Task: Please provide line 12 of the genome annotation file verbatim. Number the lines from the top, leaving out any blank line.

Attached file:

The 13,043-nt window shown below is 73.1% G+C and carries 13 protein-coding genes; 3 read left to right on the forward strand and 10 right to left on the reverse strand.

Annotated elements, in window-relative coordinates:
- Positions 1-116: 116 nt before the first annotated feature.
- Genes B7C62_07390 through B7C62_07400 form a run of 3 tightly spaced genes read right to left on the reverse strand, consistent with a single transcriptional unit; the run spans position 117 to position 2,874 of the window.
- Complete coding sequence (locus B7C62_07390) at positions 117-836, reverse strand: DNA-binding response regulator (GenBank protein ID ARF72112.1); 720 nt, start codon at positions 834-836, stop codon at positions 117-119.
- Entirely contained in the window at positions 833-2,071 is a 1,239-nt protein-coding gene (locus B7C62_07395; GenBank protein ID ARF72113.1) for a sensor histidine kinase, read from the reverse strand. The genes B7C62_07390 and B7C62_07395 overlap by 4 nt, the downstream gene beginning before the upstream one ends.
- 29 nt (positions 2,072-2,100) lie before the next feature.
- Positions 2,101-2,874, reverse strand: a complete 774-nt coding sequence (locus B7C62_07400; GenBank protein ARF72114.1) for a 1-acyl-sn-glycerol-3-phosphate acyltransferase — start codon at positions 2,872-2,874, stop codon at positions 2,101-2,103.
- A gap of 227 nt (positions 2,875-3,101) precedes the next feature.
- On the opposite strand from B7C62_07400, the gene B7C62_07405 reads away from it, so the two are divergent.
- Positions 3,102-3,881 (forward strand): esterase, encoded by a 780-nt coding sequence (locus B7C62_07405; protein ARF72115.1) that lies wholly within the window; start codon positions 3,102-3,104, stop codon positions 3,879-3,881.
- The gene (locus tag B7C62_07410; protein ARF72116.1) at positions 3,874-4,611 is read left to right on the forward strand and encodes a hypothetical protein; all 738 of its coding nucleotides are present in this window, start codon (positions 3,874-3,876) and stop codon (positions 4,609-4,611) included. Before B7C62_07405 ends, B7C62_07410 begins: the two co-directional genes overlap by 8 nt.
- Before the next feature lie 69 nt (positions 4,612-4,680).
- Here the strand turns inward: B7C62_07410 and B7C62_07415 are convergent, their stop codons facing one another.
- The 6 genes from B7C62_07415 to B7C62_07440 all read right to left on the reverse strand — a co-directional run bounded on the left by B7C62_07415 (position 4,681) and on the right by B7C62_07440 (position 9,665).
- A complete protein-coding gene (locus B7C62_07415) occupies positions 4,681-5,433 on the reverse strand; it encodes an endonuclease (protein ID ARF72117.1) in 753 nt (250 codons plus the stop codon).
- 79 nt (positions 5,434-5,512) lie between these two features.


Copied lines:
- The gene (locus tag B7C62_07410; protein ARF72116.1) at positions 3,874-4,611 is read left to right on the forward strand and encodes a hypothetical protein; all 738 of its coding nucleotides are present in this window, start codon (positions 3,874-3,876) and stop codon (positions 4,609-4,611) included. Before B7C62_07405 ends, B7C62_07410 begins: the two co-directional genes overlap by 8 nt.